Why should I prefer a debate camp specifically designed for middle schoolers?
Other national caliber debate camps that are designed for high school students haven’t carefully crafted their curriculum to best fit the needs of the few middle school students who also attend. In some cases, this means that middle school debater does not have the opportunity to optimize their experience at camp. However, NSD Middle School is able to tailor its curriculum to serve both students’ immediate goals of improving and their more distant goals of becoming successful high school debaters, scholars, and then graduates of elite colleges.
NSD Middle School is also safer and better suited to helping middle school students develop into high achieving and well-rounded high school school students, who will be able to excel at even the most stressful high school summer debate camps. On the other hand, high school debate camps tend to cultivate a culture and create a level of supervision designed for students who are older, with more experience navigating interpersonal problems, and prepared to be more independent learners. We think this usually makes high school camps a bad fit for a middle school debater, especially those who want to develop the ability to become state and national champions. At NSD Middle School, the entire camp—from the curriculum to the schedule to the level of supervision—is designed for a singular purpose: creating a safe, fun, and intellectually-emboldening experience for middle school debaters.
What’s so special about NSD Middle School Institute?
NSD Middle School is unique because it marks the first time that one of the major national high school LD debate camps has invested in developing an equally rigorous LD institute for middle school debaters. NSD Flagship has been one of the elite LD institutes for nearly a decade. And the Institute Director, Kris Wright, brings with him 8 years experience directing summer debate institutes, including the Texas Debate Collective (TDC)—one of the nation’s most accomplished LD debate institutes for students and teachers.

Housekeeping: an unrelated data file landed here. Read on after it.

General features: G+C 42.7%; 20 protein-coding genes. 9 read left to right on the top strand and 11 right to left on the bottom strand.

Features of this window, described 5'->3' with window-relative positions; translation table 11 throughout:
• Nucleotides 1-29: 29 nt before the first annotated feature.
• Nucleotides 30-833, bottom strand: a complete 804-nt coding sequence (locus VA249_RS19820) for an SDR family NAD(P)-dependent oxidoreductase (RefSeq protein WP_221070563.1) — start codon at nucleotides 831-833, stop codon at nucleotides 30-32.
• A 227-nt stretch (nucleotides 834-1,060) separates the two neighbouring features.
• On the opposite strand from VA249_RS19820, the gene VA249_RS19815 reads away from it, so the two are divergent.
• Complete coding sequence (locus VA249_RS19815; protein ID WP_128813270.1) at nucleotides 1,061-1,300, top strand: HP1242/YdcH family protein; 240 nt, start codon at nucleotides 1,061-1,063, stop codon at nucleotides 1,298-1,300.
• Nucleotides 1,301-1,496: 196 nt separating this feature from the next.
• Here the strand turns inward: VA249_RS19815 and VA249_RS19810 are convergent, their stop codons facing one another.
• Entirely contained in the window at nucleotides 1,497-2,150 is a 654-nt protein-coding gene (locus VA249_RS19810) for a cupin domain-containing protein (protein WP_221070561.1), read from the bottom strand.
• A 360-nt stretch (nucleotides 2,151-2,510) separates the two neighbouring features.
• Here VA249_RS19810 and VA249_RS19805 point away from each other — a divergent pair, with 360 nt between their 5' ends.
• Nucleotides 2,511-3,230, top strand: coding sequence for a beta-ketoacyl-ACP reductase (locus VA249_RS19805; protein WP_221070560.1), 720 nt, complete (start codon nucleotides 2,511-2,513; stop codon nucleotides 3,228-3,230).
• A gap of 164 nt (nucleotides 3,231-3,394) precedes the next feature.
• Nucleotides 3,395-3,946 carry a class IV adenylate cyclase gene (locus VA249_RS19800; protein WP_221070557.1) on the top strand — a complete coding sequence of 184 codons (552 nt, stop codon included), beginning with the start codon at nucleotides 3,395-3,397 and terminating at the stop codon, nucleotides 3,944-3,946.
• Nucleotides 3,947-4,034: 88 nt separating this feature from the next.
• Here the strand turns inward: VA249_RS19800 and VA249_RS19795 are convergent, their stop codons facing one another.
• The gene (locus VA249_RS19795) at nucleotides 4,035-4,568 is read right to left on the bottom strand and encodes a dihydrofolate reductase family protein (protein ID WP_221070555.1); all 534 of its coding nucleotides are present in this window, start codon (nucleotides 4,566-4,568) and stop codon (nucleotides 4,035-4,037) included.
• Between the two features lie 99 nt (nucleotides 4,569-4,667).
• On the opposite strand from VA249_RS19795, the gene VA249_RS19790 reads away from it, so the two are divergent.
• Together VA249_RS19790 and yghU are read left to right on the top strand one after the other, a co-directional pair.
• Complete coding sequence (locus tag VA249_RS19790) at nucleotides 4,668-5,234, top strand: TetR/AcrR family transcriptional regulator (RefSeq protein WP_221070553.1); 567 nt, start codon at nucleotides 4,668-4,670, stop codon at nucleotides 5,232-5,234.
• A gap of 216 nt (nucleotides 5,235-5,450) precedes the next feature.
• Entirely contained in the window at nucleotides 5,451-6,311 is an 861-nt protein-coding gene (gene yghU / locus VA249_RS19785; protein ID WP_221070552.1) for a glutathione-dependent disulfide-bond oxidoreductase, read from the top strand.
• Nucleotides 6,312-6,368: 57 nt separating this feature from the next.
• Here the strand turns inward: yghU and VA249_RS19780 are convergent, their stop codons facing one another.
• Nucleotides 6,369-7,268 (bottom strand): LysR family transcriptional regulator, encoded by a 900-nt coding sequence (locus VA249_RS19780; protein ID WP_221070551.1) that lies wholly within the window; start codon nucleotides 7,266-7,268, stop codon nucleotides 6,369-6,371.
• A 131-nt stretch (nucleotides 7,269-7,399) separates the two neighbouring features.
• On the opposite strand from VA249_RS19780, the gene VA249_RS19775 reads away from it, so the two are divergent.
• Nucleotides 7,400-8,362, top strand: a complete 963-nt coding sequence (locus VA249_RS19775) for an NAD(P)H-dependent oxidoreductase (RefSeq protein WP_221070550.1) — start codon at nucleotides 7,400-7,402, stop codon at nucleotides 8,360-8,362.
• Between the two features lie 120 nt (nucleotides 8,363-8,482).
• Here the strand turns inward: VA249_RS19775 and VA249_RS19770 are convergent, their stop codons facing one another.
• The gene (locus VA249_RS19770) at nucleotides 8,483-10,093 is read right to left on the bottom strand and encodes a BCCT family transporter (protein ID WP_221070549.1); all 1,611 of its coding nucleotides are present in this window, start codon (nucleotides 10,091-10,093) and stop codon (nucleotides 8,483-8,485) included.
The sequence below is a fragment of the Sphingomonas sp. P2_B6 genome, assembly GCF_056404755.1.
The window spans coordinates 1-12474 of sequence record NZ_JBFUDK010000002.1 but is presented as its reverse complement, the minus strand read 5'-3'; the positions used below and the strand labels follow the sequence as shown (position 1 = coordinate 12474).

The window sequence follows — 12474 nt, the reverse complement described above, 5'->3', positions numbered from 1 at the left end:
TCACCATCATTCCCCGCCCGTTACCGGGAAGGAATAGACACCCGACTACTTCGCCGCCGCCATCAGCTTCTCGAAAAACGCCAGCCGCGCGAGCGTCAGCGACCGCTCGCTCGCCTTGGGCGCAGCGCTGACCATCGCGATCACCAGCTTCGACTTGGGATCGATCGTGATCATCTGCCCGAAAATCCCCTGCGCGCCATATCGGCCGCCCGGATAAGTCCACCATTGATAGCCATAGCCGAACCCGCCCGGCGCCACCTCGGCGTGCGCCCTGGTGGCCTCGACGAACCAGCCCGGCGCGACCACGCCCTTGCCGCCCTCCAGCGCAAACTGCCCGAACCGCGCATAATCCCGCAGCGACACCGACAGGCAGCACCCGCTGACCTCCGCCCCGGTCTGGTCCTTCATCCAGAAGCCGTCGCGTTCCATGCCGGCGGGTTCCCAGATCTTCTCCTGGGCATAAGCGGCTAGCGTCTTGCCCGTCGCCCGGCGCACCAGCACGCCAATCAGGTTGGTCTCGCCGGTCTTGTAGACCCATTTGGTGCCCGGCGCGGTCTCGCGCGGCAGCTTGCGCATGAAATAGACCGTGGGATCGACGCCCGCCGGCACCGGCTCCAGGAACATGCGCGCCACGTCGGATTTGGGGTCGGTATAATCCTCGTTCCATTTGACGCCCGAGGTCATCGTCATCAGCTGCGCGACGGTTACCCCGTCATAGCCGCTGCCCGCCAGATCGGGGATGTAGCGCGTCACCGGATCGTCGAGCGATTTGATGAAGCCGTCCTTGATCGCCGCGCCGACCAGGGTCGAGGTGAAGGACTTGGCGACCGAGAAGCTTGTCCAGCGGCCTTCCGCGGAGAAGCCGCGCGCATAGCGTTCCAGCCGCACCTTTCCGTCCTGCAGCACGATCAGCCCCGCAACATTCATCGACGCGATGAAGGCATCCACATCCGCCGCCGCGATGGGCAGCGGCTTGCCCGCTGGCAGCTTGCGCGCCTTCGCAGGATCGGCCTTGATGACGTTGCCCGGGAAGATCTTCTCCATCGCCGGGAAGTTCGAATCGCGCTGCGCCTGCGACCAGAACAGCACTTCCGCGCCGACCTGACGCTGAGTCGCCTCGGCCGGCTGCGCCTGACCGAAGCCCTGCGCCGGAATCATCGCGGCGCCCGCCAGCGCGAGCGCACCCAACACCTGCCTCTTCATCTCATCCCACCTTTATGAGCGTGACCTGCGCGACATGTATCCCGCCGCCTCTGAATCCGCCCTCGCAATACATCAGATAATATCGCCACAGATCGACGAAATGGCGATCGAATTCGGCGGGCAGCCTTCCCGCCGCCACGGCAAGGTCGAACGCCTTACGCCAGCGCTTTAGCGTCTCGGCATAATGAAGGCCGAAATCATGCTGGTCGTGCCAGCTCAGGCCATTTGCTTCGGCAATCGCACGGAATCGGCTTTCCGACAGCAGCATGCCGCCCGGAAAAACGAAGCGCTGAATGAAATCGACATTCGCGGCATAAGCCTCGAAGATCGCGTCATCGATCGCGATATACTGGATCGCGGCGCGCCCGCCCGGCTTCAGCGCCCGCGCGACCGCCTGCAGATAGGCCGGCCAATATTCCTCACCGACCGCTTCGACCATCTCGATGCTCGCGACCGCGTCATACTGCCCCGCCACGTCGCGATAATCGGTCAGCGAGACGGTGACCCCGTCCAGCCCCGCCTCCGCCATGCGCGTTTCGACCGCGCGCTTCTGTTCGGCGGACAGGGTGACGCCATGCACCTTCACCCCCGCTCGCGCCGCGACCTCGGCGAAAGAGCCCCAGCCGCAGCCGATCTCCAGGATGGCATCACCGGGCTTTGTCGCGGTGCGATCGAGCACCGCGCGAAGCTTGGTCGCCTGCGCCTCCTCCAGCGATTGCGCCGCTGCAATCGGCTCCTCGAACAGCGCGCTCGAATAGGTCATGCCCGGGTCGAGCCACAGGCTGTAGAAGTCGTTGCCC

What are the benefits of attending camp for 2 weeks instead of only 1 week?
Besides benefiting from the additional instruction and learning that two weeks allows, students two choose this option will also be assigned a staff mentor to provide additional one-on-one help. Additionally, each student enrolled in the 2-week session will receive a post-camp evaluation that summarizes, with evidence, areas the student has demonstrated improvement, areas the student should continue to work on improving, and suggested drills and activities that the student’s coach (and/or the student themselves) can use to continue building on the growth from camp. With parent/guardian permission, NSD Middle School Director Kris Wright will also send an email to the student’s coach that explains how hard the student worked and how much they improved at camp. Kris will share with the coach the areas that the student needs to continue improving, including suggested drills the coach can do with the student to help them work on those weaknesses.
Will campers be able to exercise or take part in non-debate activities?
Yes. There will be time and opportunities for morning exercises. And on several nights each week, nightly office hours will end early so that campers and staff can play board games, read